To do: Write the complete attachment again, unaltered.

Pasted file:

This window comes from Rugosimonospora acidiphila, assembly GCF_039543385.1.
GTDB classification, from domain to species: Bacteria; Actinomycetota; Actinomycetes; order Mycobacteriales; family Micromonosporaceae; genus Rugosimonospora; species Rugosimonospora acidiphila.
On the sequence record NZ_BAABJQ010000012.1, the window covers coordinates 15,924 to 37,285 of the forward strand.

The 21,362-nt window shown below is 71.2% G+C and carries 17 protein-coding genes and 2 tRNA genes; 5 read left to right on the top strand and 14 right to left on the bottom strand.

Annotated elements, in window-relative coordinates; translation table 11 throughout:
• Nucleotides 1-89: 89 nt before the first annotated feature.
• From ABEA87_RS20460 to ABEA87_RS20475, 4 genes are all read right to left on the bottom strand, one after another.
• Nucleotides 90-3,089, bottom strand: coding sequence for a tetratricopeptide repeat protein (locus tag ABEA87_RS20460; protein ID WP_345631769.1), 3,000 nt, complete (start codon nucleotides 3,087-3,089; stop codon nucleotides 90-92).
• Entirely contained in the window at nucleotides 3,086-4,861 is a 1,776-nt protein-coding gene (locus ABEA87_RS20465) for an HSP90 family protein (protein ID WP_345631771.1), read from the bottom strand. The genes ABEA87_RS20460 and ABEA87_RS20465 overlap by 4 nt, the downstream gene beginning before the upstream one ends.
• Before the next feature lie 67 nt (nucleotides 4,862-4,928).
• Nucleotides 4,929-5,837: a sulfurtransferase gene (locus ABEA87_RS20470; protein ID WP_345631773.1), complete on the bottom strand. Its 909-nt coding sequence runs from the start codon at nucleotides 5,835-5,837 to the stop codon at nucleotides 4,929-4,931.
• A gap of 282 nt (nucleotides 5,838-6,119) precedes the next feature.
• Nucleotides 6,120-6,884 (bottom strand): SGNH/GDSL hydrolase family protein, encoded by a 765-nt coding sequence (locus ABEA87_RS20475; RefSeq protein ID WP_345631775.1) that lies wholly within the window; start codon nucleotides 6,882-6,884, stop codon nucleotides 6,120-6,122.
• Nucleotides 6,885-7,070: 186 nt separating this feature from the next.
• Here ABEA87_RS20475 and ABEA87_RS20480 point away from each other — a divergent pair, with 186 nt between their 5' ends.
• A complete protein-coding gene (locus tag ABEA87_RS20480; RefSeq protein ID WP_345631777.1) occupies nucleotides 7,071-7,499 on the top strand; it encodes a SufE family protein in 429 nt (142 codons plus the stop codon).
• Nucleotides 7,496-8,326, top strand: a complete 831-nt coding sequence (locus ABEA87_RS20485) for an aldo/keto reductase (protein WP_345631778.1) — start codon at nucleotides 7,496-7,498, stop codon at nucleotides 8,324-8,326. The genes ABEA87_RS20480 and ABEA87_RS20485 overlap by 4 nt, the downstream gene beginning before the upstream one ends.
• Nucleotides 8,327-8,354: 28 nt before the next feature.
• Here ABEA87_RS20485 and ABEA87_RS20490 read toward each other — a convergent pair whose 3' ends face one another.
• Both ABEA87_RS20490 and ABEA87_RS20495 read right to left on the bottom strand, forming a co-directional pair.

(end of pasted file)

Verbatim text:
This window comes from Rugosimonospora acidiphila, assembly GCF_039543385.1.
GTDB classification, from domain to species: Bacteria; Actinomycetota; Actinomycetes; order Mycobacteriales; family Micromonosporaceae; genus Rugosimonospora; species Rugosimonospora acidiphila.
On the sequence record NZ_BAABJQ010000012.1, the window covers coordinates 15,924 to 37,285 of the forward strand.

The 21,362-nt window shown below is 71.2% G+C and carries 17 protein-coding genes and 2 tRNA genes; 5 read left to right on the top strand and 14 right to left on the bottom strand.

Annotated elements, in window-relative coordinates; translation table 11 throughout:
• Nucleotides 1-89: 89 nt before the first annotated feature.
• From ABEA87_RS20460 to ABEA87_RS20475, 4 genes are all read right to left on the bottom strand, one after another.
• Nucleotides 90-3,089, bottom strand: coding sequence for a tetratricopeptide repeat protein (locus tag ABEA87_RS20460; protein ID WP_345631769.1), 3,000 nt, complete (start codon nucleotides 3,087-3,089; stop codon nucleotides 90-92).
• Entirely contained in the window at nucleotides 3,086-4,861 is a 1,776-nt protein-coding gene (locus ABEA87_RS20465) for an HSP90 family protein (protein ID WP_345631771.1), read from the bottom strand. The genes ABEA87_RS20460 and ABEA87_RS20465 overlap by 4 nt, the downstream gene beginning before the upstream one ends.
• Before the next feature lie 67 nt (nucleotides 4,862-4,928).
• Nucleotides 4,929-5,837: a sulfurtransferase gene (locus ABEA87_RS20470; protein ID WP_345631773.1), complete on the bottom strand. Its 909-nt coding sequence runs from the start codon at nucleotides 5,835-5,837 to the stop codon at nucleotides 4,929-4,931.
• A gap of 282 nt (nucleotides 5,838-6,119) precedes the next feature.
• Nucleotides 6,120-6,884 (bottom strand): SGNH/GDSL hydrolase family protein, encoded by a 765-nt coding sequence (locus ABEA87_RS20475; RefSeq protein ID WP_345631775.1) that lies wholly within the window; start codon nucleotides 6,882-6,884, stop codon nucleotides 6,120-6,122.
• Nucleotides 6,885-7,070: 186 nt separating this feature from the next.
• Here ABEA87_RS20475 and ABEA87_RS20480 point away from each other — a divergent pair, with 186 nt between their 5' ends.
• A complete protein-coding gene (locus tag ABEA87_RS20480; RefSeq protein ID WP_345631777.1) occupies nucleotides 7,071-7,499 on the top strand; it encodes a SufE family protein in 429 nt (142 codons plus the stop codon).
• Nucleotides 7,496-8,326, top strand: a complete 831-nt coding sequence (locus ABEA87_RS20485) for an aldo/keto reductase (protein WP_345631778.1) — start codon at nucleotides 7,496-7,498, stop codon at nucleotides 8,324-8,326. The genes ABEA87_RS20480 and ABEA87_RS20485 overlap by 4 nt, the downstream gene beginning before the upstream one ends.
• Nucleotides 8,327-8,354: 28 nt before the next feature.
• Here ABEA87_RS20485 and ABEA87_RS20490 read toward each other — a convergent pair whose 3' ends face one another.
• Both ABEA87_RS20490 and ABEA87_RS20495 read right to left on the bottom strand, forming a co-directional pair.